Perceived and measured climate variability and change in semi-arid environments in Tanzania: experiences from Iramba and Meatu Districts
by Samwel J. Kabote; Delphina P. Mamiro; Gry Synnevåg; Justin K. Urassa; Amon Z. Mattee; Jonathan S. Mbwambo; Carolyne I. Nombo; Emanuel E. Chingonikaya; Leah Masolwa
International Journal of Environment and Sustainable Development (IJESD), Vol. 16, No. 1, 2017

Abstract: This paper combines farmers' perceptions of climate variability and change and meteorological data trends to generate empirical evidence to broaden an understanding of the phenomena. The results show an agreement on changing rainfall patterns. Bad years described by drought frequencies, temperature, and dry spell have increased since the 1970s. Crop growing period has decreased by one month in Meatu and by more than a month in Iramba. As hypothesised, the Mann-Whitney U test shows similar men and women's perceptions at 5% level of significance (P value = 0.701). Similarly, the Kruskal-Wallis H test indicates that the poor, not so poor and the rich have the same perceptions (P value = 0.281). These results have implications on crop and livestock production systems and on livelihoods more generally. We conclude that climate variability and change manifestations overlap, making it a complex phenomena perceived equally by men, women, the poor and non-poor. This is understood holistically by combining farmers' perceptions and meteorological data trends to inform adaptation strategies related decision making.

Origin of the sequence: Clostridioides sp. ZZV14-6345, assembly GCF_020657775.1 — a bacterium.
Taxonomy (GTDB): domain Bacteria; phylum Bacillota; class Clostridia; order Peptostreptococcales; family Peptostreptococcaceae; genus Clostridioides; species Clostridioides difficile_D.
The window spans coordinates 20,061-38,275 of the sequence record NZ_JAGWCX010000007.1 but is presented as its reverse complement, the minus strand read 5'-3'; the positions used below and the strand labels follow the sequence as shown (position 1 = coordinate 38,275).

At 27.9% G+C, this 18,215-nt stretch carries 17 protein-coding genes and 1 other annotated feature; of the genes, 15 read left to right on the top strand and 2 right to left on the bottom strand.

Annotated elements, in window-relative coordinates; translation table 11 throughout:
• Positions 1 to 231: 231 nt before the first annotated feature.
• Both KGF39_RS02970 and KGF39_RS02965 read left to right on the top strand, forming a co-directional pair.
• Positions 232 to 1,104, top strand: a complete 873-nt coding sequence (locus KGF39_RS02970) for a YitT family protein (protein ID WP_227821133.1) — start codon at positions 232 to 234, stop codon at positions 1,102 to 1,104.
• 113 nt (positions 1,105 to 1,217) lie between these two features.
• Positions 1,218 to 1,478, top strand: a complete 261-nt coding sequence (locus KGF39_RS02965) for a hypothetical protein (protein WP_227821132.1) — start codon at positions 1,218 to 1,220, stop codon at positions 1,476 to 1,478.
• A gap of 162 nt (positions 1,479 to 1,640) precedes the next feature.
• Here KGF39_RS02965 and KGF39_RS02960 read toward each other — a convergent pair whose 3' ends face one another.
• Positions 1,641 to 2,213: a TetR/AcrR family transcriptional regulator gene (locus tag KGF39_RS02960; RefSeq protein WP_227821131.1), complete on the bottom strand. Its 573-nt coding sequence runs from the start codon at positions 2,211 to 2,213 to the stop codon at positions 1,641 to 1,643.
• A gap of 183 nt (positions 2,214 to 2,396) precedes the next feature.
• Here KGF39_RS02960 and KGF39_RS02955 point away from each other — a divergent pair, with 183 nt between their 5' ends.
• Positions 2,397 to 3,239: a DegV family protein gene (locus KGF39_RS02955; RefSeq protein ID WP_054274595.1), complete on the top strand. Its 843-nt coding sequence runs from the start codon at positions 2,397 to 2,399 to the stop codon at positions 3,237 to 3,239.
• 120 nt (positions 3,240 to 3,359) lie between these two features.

Online publication date: Fri, 18-Nov-2016

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